4. Handling data breaches gracefully

It may prove impossible to eradicate data breaches completely, but every organization has the power to lessen the blow by handling the aftermath correctly. Equifax gave us a masterclass in how not to handle a data breach earlier this year. By delaying disclosure, misdirecting potential victims, and failing to patch a known vulnerability, it made a bad situation much worse. We can only hope this proves instructive for others in the year ahead.

5. The IoT is a weak link

We’re rolling out more and more sensor-packed, internet-connected devices, but the Internet of Things remains a major weak point for defenses. All too often these devices lack basic security features, or they aren’t properly configured and rely upon default passwords that can give attackers easy access. This in turn is giving rise to botnets, which can be used for volumetric attacks, to exfiltrate stolen data, to identify further vulnerabilities, or for brute force attacks. We need to properly secure the IoT or it will continue to be a big issue in 2018.

6. There’s still a skills shortage

The dearth of skilled cybersecurity professionals continues to be a major problem for many organizations. Even with average InfoSec salaries soaring, there are thousands of vacant positions. This is leading many companies to engage external cybersecurity services and virtual CISOs. We expect to see more outsourcing as employers try to find a way to fill the skills gap.

7. Developing a common language

While the specter of multiple threats looms, there are also positive developments in the cybersecurity realm, not least the creation and adoption of things like NIST’s Cybersecurity Framework. As more organizations and cybersecurity experts come together to develop a common language, our collective defenses grow stronger.

8. Patching and application testing

It’s not shiny or new or exciting, but it should still be top of mind. The number of data breaches in 2017 that were made possible by known vulnerabilities and a sluggish approach to patching is horrifying. It’s not enough to identify problems – you must act. Application testing falls into the same bucket, in that it’s too often ignored. If you don’t test your security, then you don’t know how secure your application is. If everyone put a fresh effort into patching and app testing in the coming year, we would see a dramatic drop in data breaches.

This article was originally posted in CSOOnline >

Michelle Drolet profiled in Boston Voyager

Today we’d like to introduce you to Michelle Drolet…

Thanks for sharing your story with us Michelle. So, let’s start at the beginning and we can move on from there.

As founder of Towerwall, I have to say my proudest moment was when I sold my company and then… I rebought it! I remained active on the board and when I realized the direction the new owners were taking I decided to make a bid and buy it back, three years after selling it.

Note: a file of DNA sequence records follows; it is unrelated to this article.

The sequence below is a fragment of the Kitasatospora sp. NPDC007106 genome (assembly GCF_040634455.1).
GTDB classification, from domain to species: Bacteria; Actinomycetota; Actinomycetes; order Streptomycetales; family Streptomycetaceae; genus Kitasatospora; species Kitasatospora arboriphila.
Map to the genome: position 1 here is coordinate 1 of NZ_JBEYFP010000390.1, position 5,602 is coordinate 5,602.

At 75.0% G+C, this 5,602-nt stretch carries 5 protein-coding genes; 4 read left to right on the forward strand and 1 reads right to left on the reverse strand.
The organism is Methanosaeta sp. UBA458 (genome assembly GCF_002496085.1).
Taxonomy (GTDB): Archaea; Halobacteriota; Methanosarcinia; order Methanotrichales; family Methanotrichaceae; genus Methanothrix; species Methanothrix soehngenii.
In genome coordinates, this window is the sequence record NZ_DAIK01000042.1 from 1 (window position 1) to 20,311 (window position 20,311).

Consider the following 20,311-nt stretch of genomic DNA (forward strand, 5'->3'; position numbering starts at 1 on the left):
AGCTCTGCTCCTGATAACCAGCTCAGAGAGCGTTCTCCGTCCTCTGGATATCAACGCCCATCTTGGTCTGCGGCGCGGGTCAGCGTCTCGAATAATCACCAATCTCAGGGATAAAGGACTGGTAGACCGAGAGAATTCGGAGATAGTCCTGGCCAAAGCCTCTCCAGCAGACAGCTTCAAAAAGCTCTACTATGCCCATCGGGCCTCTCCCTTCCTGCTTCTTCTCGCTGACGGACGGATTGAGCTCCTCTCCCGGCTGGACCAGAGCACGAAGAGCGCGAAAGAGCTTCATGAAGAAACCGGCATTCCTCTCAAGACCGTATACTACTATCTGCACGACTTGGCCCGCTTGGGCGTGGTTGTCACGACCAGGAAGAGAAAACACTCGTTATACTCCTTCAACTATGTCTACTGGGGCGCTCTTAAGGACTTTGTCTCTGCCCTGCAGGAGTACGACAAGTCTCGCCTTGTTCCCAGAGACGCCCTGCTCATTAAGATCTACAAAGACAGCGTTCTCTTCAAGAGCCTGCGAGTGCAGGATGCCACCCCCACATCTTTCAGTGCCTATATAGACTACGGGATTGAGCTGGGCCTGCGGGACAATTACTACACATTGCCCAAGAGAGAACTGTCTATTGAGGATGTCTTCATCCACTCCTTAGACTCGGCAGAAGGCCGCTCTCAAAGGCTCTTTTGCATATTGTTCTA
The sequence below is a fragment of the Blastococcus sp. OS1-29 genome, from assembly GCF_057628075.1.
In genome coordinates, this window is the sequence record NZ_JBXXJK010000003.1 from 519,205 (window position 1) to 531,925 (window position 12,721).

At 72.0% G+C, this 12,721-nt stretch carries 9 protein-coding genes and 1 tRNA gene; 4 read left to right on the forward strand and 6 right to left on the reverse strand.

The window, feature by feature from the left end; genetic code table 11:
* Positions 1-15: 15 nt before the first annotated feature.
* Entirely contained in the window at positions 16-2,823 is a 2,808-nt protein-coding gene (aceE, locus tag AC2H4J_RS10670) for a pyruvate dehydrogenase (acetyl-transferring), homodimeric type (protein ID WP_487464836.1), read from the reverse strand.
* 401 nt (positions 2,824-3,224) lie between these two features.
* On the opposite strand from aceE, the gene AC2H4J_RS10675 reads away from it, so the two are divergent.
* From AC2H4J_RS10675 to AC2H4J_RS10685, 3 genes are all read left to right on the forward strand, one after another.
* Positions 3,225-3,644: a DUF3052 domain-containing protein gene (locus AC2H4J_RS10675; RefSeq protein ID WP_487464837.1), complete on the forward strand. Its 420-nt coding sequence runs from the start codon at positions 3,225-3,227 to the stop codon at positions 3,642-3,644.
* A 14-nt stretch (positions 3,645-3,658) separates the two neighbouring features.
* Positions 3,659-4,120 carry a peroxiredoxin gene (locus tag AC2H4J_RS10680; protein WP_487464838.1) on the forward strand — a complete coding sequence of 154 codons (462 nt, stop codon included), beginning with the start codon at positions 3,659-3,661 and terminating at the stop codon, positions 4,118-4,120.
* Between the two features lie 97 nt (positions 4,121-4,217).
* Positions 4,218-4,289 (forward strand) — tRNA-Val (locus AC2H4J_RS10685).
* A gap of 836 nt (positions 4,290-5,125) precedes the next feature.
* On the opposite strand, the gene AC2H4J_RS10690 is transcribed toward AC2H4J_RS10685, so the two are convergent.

I was an Army brat. My family was always on the move. Born in Ohio, I lived in 13 different states and attended three different high schools in my junior year alone. I became secretary of my class even though I arrived halfway through the school year. That was in Kansas. The experience made me more of an outgoing, “it’s okay to accept change” kind of person. Then I graduated from Northeastern with a BS degree in criminal justice and political science. I was always intrigued with getting the bad guys.

Overall, has it been relatively smooth? If not, what were some of the struggles along the way?

When I started my company in 1999, I needed a CTO to run the technology and services side. At the time, my husband was CIO at a biotech firm. I wrote him an offer letter, kind of tongue in cheek, but I was serious because I knew Larry would make a good addition to our team.

I put the letter on his pillow and didn’t say a word. I was asking him to quit his job, take a pay cut, and be subordinate to his wife. On top of that, I added, “Some days I won’t be able to pay you because we have to make payroll for employees first.” And that actually came to pass, more times than I care to remember. I tapped him on the back and said, “Hey, you’re not getting paid this month.”

That was a struggle on two fronts, both financially at home and in our relationship. Yet somehow we remain married! The other difficult aspect of running a company is employee relations. Helping people to realize that they might not be the right fit and then helping them find a new place to live or work. That’s the hardest part, keeping people too long. It becomes a disservice to both parties. Today we have the right team in place and feel blessed, and balanced.

Towerwall – what should we know? What do you guys do best? What sets you apart from the competition?

Towerwall is a provider of information security services with clients like Middlesex Savings Bank, Becker College, CannaCare, and Smith & Wesson. What sets us apart is that we’re not “one size fits all.” We specialize only in certain parts of InfoSec and call upon our partners who specialize in other areas, such as in forensics.

We offer vulnerability management and penetration testing for networks and applications. We also do architectural reviews. We’re quite good at helping organizations define what their risk tolerance is. We walk them through a security crisis, then together we build security strategies and programs.

I’m proud of founding the annual Information Security Summit hosted by Mass Bay Community College. I’m delighted to have received citations from State Senators Karen Spilka and David Magnani for our community service. Twice we have received a Cyber Citizenship award for community advocacy. We’re also involved with the School-to-Career program, the Women’s Independent Network, Young Women and Minorities in Science and Technology, and Athena, a girl’s mentorship program.

If you had to start over, what would you have done differently?

Would I have done things differently? No, not really. Everything happens for a reason. If it were easy, everyone would do it. Sometimes I took steps forward, sometimes I went backward. Sometimes I took steps sideways. I believe in keeping a positive attitude. Never looking at the negative but seeing the positives in a failure. Because nobody can win all the time. Not even Tom Brady or Chris Sale!


This article was originally posted on Boston Voyager >

Webinar: Second Nature Security: More Secure Networks through Behavior Modification, Security Awareness and Training

Join us for our second live webinar:

Second Nature Security: More Secure Networks through Behavior Modification, Security Awareness and Training

Wednesday, December 13, 2017   |   12:00 PM EDT – 1:00 PM EDT

Join us for a vCISO roundtable discussion featuring:

Michelle Drolet, Founder & CEO of Towerwall

Greg Neville, vCISO & Sr. Security Consultant, Towerwall


Register Now >